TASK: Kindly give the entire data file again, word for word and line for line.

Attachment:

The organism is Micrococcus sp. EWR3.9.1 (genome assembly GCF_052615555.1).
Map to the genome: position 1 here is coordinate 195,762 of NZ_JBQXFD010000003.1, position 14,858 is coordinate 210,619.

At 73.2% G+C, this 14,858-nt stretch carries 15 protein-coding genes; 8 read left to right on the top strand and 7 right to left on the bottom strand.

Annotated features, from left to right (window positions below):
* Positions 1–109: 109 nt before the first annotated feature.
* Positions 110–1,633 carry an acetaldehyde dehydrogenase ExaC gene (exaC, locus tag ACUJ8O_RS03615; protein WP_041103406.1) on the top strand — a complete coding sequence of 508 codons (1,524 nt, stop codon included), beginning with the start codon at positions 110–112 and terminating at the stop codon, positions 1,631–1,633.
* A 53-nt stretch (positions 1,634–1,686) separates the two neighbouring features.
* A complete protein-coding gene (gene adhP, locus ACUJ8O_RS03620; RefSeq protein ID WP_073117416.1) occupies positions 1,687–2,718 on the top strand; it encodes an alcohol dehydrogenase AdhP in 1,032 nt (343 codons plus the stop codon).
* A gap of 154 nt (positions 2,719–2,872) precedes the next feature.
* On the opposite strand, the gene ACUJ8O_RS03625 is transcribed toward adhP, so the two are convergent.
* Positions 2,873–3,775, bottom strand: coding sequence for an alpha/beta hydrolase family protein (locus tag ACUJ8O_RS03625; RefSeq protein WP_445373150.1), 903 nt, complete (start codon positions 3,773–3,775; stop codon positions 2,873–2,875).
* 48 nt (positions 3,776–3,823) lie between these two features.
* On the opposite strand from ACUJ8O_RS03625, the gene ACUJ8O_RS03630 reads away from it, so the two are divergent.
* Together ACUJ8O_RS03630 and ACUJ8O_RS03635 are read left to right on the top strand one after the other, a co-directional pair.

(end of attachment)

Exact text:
The organism is Micrococcus sp. EWR3.9.1 (genome assembly GCF_052615555.1).
Map to the genome: position 1 here is coordinate 195,762 of NZ_JBQXFD010000003.1, position 14,858 is coordinate 210,619.

At 73.2% G+C, this 14,858-nt stretch carries 15 protein-coding genes; 8 read left to right on the top strand and 7 right to left on the bottom strand.

Annotated features, from left to right (window positions below):
* Positions 1–109: 109 nt before the first annotated feature.
* Positions 110–1,633 carry an acetaldehyde dehydrogenase ExaC gene (exaC, locus tag ACUJ8O_RS03615; protein WP_041103406.1) on the top strand — a complete coding sequence of 508 codons (1,524 nt, stop codon included), beginning with the start codon at positions 110–112 and terminating at the stop codon, positions 1,631–1,633.
* A 53-nt stretch (positions 1,634–1,686) separates the two neighbouring features.
* A complete protein-coding gene (gene adhP, locus ACUJ8O_RS03620; RefSeq protein ID WP_073117416.1) occupies positions 1,687–2,718 on the top strand; it encodes an alcohol dehydrogenase AdhP in 1,032 nt (343 codons plus the stop codon).
* A gap of 154 nt (positions 2,719–2,872) precedes the next feature.
* On the opposite strand, the gene ACUJ8O_RS03625 is transcribed toward adhP, so the two are convergent.
* Positions 2,873–3,775, bottom strand: coding sequence for an alpha/beta hydrolase family protein (locus tag ACUJ8O_RS03625; RefSeq protein WP_445373150.1), 903 nt, complete (start codon positions 3,773–3,775; stop codon positions 2,873–2,875).
* 48 nt (positions 3,776–3,823) lie between these two features.
* On the opposite strand from ACUJ8O_RS03625, the gene ACUJ8O_RS03630 reads away from it, so the two are divergent.
* Together ACUJ8O_RS03630 and ACUJ8O_RS03635 are read left to right on the top strand one after the other, a co-directional pair.